KRAJEC: So, BlueIron came from a frustration that I had as a patent attorney, and the frustration was that it was difficult for me to give good advice to my clients because I had this inherent conflict of interest. I could never tell an inventor that they should not get a patent because I was an agent of the client. If they wanted a patent on a dumb idea, I’m required to do that. And so with BlueIron, I wanted take away the bad parts of the attorney-client relationship, if that makes sense, and replace it with something where our interests are as aligned as possible.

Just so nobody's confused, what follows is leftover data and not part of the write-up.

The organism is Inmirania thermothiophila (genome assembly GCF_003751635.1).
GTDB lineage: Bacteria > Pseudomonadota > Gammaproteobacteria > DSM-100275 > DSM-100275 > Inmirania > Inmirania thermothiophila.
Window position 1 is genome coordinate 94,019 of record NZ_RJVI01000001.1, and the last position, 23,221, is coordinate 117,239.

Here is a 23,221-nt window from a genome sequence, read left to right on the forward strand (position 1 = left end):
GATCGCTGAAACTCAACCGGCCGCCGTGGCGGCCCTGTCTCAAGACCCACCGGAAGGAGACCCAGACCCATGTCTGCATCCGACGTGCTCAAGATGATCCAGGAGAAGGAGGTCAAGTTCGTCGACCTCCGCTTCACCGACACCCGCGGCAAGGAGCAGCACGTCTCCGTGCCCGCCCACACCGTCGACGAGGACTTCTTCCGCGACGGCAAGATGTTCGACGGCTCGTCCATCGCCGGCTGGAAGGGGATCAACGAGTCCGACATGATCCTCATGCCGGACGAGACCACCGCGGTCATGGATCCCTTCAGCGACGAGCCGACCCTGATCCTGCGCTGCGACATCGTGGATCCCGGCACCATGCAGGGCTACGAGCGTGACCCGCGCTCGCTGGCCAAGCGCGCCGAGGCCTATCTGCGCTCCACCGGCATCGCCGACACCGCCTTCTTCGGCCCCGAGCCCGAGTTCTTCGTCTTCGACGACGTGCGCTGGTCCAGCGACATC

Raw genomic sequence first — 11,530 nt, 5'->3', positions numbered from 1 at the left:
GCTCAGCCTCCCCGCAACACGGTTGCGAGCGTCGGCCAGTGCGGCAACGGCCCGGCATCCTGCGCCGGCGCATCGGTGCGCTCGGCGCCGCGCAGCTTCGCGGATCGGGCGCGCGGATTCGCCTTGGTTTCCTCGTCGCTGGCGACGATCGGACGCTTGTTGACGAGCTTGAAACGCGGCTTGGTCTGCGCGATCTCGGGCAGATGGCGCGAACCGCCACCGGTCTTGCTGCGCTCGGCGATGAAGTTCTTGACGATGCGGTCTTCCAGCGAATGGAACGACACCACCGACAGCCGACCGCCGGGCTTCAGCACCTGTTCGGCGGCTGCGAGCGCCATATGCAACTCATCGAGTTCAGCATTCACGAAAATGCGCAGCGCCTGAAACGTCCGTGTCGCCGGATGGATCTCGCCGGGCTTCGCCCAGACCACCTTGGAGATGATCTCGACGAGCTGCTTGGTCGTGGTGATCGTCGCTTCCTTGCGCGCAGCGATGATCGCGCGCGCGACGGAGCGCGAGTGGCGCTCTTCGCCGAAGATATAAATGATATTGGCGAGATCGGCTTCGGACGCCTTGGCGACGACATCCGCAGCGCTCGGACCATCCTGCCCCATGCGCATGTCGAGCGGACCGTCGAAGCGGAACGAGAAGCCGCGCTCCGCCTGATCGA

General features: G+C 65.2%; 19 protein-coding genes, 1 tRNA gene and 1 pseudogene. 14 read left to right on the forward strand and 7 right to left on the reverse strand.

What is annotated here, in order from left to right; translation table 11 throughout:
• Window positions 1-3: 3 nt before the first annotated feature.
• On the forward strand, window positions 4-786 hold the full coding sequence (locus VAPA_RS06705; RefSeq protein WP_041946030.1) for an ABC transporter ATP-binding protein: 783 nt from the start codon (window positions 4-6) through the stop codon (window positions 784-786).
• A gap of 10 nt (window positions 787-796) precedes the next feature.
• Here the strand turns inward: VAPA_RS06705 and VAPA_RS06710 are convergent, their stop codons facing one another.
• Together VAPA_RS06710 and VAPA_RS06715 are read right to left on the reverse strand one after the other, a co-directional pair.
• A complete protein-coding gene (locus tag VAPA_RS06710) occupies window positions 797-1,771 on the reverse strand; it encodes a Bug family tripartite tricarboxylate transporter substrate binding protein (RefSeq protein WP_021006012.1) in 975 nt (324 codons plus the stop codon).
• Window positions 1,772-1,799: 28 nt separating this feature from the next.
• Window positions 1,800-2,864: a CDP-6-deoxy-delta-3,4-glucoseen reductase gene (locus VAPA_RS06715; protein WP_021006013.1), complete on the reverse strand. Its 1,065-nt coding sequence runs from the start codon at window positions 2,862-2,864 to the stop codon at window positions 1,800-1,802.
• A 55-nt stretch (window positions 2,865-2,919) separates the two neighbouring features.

QUINN: Well, let’s talk about that for a second, because I have a sense I know what you’re talking about, and there is in an inherent – I guess you’d say – conflict or tension between the attorney and the inventor. I suppose to some extent it comes down to something as simple as when you are a hammer, the entire world looks like a nail. So when you’re a patent attorney, you look at inventions and you’re getting paid to get a patent. You’re not really getting paid to think about whether the client should be getting a patent or whether this is something that should be kept as a trade secret or whether or not this is something that there’s a market for, or even whether the client has considered whether there’s a market for the invention.